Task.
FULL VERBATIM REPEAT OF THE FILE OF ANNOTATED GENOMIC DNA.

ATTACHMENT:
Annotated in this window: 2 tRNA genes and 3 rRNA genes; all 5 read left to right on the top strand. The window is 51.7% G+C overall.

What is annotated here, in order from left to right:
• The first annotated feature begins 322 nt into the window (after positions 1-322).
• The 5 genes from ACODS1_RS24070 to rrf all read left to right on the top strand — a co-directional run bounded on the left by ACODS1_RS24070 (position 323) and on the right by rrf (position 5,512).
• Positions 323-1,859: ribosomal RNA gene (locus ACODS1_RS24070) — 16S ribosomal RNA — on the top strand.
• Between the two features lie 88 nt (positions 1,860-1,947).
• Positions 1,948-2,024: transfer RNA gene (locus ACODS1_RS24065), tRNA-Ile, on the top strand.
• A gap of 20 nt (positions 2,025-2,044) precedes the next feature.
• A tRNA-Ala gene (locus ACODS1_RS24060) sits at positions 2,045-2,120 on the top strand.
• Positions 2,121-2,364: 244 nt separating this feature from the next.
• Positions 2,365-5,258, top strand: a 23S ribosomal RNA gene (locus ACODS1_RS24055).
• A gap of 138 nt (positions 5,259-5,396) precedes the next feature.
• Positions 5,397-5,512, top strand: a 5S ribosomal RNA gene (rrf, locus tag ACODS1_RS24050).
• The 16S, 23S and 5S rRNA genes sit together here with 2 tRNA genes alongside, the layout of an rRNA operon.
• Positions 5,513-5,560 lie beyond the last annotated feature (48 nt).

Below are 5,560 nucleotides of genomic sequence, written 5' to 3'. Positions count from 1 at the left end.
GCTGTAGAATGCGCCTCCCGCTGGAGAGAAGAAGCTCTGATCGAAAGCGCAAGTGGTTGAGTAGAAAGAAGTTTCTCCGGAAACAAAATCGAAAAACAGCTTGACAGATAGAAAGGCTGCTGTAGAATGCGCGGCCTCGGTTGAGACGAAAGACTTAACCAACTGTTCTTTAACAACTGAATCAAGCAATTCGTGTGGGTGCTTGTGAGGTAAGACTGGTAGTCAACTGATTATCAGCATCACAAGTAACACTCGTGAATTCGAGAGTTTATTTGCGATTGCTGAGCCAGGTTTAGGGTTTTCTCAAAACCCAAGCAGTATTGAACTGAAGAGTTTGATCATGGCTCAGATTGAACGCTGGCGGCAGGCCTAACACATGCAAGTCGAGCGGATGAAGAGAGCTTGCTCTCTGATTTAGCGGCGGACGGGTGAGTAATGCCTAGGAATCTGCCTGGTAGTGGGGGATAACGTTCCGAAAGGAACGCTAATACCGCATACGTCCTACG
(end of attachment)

Annotated in this window: 2 tRNA genes and 3 rRNA genes; all 5 read left to right on the top strand. The window is 51.7% G+C overall.

What is annotated here, in order from left to right:
• The first annotated feature begins 322 nt into the window (after positions 1-322).
• The 5 genes from ACODS1_RS24070 to rrf all read left to right on the top strand — a co-directional run bounded on the left by ACODS1_RS24070 (position 323) and on the right by rrf (position 5,512).
• Positions 323-1,859: ribosomal RNA gene (locus ACODS1_RS24070) — 16S ribosomal RNA — on the top strand.
• Between the two features lie 88 nt (positions 1,860-1,947).
• Positions 1,948-2,024: transfer RNA gene (locus ACODS1_RS24065), tRNA-Ile, on the top strand.
• A gap of 20 nt (positions 2,025-2,044) precedes the next feature.
• A tRNA-Ala gene (locus ACODS1_RS24060) sits at positions 2,045-2,120 on the top strand.
• Positions 2,121-2,364: 244 nt separating this feature from the next.
• Positions 2,365-5,258, top strand: a 23S ribosomal RNA gene (locus ACODS1_RS24055).
• A gap of 138 nt (positions 5,259-5,396) precedes the next feature.
• Positions 5,397-5,512, top strand: a 5S ribosomal RNA gene (rrf, locus tag ACODS1_RS24050).
• The 16S, 23S and 5S rRNA genes sit together here with 2 tRNA genes alongside, the layout of an rRNA operon.
• Positions 5,513-5,560 lie beyond the last annotated feature (48 nt).

Below are 5,560 nucleotides of genomic sequence, written 5' to 3'. Positions count from 1 at the left end.
GCTGTAGAATGCGCCTCCCGCTGGAGAGAAGAAGCTCTGATCGAAAGCGCAAGTGGTTGAGTAGAAAGAAGTTTCTCCGGAAACAAAATCGAAAAACAGCTTGACAGATAGAAAGGCTGCTGTAGAATGCGCGGCCTCGGTTGAGACGAAAGACTTAACCAACTGTTCTTTAACAACTGAATCAAGCAATTCGTGTGGGTGCTTGTGAGGTAAGACTGGTAGTCAACTGATTATCAGCATCACAAGTAACACTCGTGAATTCGAGAGTTTATTTGCGATTGCTGAGCCAGGTTTAGGGTTTTCTCAAAACCCAAGCAGTATTGAACTGAAGAGTTTGATCATGGCTCAGATTGAACGCTGGCGGCAGGCCTAACACATGCAAGTCGAGCGGATGAAGAGAGCTTGCTCTCTGATTTAGCGGCGGACGGGTGAGTAATGCCTAGGAATCTGCCTGGTAGTGGGGGATAACGTTCCGAAAGGAACGCTAATACCGCATACGTCCTACG